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The Pharaohs

Tuthmosis IV
Birth name: Tuthmosis ("Born of the God Thoth")
Throne name: Menkheperure ("Everlasting are the Manifestations of Re")
Rule: 1419 - 1386 BC (8th king of the 18th dynasty, New Kingdom)
Noteworthy relatives: Amenhotep II (father), Tuthmosis III (grandfather), Amenhotep III (son)

 

By the time Tuthmosis IV became pharaoh, the Great Sphinx in front of Khafre's pyramid at Giza was already more than 1,000 years old and was buried up to its neck in the shifting sands of the desert. There had been many attempts to dig it up— some successful, some not (it's unburied now, of course, and has been so since 1926). The first person to clear away the sand was Tuthmosis IV. He claimed that he was out hunting in the desert and took a nap in the shadow of the Sphinx's head (which would have been the only part sticking out of the sand). While Tuthmosis was sleeping, the Sphinx came to him in a dream and promised Tuthmosis that he would become pharaoh if he cleared away the sand. Digging started immediately and sure enough Tuthmosis IV became pharaoh in 1419 BC. A carved monument known as the Dream Stele between the Sphinx's paws commemorates the "rescue."

Mummy of Tuthmosis IV. By G. Elliot Smith [Public domain], via Wikimedia Commons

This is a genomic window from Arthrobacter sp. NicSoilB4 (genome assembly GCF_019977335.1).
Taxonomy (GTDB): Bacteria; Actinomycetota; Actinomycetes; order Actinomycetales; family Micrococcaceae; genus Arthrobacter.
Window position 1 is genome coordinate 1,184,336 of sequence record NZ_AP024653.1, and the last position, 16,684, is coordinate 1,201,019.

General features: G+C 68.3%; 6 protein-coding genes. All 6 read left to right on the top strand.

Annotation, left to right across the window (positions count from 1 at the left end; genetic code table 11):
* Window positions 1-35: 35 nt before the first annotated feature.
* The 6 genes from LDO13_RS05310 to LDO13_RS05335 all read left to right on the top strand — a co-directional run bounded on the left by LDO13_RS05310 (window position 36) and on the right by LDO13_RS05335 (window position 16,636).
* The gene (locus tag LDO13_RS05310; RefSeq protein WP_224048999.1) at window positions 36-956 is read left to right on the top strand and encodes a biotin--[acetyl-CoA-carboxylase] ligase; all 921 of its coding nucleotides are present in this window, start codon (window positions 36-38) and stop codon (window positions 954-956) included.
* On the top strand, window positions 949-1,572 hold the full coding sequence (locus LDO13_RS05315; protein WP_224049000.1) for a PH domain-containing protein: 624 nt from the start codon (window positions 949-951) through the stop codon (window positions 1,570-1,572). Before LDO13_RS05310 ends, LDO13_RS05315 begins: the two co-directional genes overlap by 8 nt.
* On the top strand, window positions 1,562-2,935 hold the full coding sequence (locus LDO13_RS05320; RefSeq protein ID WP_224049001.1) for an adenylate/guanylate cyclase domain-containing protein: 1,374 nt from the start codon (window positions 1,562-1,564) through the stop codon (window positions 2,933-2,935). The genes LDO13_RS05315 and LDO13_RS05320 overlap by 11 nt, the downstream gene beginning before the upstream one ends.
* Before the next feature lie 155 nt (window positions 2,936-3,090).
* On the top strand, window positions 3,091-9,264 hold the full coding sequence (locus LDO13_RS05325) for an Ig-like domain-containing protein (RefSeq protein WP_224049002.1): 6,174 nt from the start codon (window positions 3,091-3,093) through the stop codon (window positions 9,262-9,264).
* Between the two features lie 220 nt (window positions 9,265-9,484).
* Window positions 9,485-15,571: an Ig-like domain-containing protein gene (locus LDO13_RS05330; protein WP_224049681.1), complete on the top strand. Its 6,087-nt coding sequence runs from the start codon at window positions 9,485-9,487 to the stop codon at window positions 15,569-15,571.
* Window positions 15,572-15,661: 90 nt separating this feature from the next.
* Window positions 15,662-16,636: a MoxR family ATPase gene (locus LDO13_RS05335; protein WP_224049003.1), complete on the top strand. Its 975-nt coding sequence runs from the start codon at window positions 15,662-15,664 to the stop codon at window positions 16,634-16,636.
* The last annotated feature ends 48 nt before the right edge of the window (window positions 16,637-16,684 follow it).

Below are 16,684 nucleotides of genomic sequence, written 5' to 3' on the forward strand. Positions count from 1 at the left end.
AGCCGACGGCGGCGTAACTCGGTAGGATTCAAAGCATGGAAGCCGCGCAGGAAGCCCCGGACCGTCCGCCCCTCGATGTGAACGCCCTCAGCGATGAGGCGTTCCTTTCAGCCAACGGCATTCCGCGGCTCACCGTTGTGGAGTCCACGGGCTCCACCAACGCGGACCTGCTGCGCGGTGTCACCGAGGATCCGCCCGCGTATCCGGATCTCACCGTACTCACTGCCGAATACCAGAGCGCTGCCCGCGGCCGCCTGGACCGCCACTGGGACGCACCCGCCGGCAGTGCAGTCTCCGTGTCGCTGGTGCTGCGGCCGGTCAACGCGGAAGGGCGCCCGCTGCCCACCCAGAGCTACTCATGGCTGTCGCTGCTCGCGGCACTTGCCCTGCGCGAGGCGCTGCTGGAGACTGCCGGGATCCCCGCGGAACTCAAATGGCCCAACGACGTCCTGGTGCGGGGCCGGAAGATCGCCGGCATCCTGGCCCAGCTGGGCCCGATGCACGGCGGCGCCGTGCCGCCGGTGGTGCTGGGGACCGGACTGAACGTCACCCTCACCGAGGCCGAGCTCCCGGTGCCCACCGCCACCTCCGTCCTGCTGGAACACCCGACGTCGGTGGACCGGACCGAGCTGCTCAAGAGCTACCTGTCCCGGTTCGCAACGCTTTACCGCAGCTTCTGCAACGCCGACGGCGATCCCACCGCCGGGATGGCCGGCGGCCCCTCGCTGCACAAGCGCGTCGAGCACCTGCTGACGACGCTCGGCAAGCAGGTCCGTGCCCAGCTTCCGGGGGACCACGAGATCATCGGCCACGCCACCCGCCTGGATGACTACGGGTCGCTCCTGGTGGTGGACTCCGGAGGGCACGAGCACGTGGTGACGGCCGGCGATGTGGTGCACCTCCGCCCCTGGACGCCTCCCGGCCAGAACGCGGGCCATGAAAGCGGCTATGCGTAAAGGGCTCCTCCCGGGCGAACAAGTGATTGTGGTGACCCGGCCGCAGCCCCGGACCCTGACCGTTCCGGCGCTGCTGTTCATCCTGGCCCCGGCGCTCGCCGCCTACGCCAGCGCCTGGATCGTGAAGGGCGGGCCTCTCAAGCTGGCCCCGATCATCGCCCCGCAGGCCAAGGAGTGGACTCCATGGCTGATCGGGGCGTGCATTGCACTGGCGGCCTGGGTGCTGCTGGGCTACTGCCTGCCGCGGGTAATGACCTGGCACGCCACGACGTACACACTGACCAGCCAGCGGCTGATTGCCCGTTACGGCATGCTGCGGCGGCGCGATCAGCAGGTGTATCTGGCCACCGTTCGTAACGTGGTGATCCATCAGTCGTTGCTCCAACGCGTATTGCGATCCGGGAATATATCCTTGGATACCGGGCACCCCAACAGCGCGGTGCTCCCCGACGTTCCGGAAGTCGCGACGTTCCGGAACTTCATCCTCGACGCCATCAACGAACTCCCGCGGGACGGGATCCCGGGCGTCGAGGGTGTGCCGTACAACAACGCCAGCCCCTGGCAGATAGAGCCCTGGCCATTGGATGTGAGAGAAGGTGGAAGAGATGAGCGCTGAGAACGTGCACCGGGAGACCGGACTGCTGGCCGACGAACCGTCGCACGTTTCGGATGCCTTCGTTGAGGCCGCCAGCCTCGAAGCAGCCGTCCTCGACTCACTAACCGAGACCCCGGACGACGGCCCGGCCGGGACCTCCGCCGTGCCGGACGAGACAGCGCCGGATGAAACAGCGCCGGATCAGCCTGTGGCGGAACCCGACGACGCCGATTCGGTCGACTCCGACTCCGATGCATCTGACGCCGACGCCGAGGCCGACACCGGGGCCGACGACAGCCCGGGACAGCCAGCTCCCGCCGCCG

During the New Kingdom, royal tombs were built high in the cliffs of Upper Egypt in a spot commonly called "The Valley of the Kings." The intention was to make the tombs as inaccessible to grave robbers as possible... although they got robbed anyway. Around 1000 BC, a group of priests gathered up all the royal mummies and stored them in two secret "mummy caches" (one near Deir el-Bahari, and the other in the tomb of Tuthmosis IV's father, Amenhotep II) to keep them safe. These hidden royals were nowhere to be found for almost 2,000 years: in 1881, the 40 mummies in the Deir el-Bahari location were found. Then in 1898 the tomb of Amenhotep II with its additional 16 mummies was discovered. This is where Tuthmosis IV was found- in his father's tomb.

Granite bust of Tuthmosis IV. By Carole Raddato from FRANKFURT, Germany (Louvre Museum  Uploaded by Marcus Cyron) [CC BY-SA 2.0 (http://creativecommons.org/licenses/by-sa/2.0)], via Wikimedia Commons